An Early history of the 'By the Court' decisions on the Supreme Court of Canada
University of Lethbridge. Faculty of Arts and Science
Lethbridge, Alta : University of Lethbridge, Dept. of Political Science
The Supreme Court of Canada has developed a practice of releasing some of the most important constitutional decisions as anonymous, which disregards a long standing judicial tradition of acknowledging which judge authored the opinion. Judgments that fit this style have been coined the ‘By the Court” decisions. Supreme Court scholars have recognized this practice, but there has been no scholarship dedicated to explaining its emergence. It is widely accepted that this practice emerged on the Supreme Court on our modern court in the 1970s, and it was a borrowed practice from a neighboring country. This thesis uses empirical evidence to demonstrate that the Supreme Court has used the By the Court style for nearly a century before the 1970s. It argues that this practice has organically grown through the Supreme Court of Canada’s own functioning, and identifies critical junctures to explain its evolution.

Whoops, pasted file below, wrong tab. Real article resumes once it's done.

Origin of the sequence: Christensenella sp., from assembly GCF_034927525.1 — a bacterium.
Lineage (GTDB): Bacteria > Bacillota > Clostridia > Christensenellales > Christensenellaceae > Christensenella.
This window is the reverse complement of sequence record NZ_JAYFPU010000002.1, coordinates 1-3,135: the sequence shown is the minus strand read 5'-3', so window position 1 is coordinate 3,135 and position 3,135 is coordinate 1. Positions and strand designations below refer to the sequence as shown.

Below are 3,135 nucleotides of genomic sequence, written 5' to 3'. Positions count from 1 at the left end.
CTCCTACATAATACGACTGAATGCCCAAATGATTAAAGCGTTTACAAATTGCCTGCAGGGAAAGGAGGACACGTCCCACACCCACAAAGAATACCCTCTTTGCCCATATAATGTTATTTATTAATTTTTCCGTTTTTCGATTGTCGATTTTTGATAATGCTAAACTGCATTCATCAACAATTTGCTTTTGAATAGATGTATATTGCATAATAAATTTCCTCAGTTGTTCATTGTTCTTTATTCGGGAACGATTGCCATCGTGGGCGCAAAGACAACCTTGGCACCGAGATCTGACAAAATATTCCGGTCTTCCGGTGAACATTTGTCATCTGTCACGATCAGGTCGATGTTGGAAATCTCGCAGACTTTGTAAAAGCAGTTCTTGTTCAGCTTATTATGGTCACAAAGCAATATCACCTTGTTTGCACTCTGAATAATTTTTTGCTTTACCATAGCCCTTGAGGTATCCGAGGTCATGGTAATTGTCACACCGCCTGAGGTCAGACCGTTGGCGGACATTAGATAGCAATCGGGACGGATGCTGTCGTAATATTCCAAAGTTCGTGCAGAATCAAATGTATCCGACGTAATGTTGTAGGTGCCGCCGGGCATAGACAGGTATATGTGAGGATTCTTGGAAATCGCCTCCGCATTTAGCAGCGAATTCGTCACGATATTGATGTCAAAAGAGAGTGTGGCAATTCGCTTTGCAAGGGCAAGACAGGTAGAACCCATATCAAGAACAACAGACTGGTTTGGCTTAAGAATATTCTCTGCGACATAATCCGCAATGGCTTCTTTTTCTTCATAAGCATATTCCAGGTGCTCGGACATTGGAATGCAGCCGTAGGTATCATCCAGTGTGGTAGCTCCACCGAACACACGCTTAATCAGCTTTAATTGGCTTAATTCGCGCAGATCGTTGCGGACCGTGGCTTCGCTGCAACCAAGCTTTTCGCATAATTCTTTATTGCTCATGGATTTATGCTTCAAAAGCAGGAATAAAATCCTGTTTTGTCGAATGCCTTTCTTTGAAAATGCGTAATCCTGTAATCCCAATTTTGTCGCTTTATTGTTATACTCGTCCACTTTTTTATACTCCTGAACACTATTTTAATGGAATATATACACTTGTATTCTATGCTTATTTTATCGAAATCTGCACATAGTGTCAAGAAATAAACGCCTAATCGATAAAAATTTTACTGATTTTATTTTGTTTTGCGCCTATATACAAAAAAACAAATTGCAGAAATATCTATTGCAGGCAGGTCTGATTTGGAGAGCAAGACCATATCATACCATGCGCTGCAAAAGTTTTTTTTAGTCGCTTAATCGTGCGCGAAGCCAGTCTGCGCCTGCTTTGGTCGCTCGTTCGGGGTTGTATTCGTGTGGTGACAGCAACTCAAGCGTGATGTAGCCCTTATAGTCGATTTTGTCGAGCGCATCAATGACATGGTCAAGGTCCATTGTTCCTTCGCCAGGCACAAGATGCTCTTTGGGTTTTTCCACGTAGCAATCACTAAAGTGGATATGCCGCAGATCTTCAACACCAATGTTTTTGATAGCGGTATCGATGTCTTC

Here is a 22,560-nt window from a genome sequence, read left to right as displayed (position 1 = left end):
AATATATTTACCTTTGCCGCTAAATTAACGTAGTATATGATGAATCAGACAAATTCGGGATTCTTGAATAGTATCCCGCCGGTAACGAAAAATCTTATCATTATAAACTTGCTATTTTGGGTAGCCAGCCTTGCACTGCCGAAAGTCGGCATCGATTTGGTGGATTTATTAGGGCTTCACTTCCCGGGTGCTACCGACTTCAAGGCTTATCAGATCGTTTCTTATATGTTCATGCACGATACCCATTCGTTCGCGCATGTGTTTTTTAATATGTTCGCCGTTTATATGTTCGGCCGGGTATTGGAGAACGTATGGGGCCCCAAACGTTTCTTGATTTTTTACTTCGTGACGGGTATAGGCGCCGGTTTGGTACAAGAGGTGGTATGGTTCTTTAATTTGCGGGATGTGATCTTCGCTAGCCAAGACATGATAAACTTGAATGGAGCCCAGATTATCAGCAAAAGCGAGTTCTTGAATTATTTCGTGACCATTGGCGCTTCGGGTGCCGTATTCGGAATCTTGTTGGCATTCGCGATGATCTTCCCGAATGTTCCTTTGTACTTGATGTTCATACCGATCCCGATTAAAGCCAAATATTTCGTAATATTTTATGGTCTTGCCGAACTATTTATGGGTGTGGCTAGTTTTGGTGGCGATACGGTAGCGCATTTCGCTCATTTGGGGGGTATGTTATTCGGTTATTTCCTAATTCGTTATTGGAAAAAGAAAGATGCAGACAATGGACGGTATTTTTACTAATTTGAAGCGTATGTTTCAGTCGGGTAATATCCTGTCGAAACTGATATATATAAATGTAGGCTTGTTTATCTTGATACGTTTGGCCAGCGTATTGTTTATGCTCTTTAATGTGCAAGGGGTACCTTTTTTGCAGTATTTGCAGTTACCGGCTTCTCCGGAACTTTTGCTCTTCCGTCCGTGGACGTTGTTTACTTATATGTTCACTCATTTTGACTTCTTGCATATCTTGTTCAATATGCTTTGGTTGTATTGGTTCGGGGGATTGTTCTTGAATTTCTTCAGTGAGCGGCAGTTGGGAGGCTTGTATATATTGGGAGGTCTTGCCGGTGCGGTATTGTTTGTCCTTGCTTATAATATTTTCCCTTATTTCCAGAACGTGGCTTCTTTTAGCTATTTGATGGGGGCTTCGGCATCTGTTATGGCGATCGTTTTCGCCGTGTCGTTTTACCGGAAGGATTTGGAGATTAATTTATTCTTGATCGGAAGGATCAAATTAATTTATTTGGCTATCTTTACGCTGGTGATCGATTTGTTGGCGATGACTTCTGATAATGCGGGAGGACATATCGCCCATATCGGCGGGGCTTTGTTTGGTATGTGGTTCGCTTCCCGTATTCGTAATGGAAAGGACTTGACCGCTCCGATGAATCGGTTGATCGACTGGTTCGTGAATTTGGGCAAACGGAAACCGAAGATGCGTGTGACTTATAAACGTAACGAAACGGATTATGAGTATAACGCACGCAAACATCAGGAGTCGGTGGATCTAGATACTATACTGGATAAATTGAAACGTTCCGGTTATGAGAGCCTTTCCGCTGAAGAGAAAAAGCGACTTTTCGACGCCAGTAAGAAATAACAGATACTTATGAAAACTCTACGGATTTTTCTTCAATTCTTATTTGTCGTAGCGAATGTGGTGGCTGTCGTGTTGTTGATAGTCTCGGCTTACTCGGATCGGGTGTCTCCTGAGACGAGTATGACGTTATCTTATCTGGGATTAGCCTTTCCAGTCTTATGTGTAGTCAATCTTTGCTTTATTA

anonymous judgements , By the Court decisions , institutional operations , Supreme Court of Canada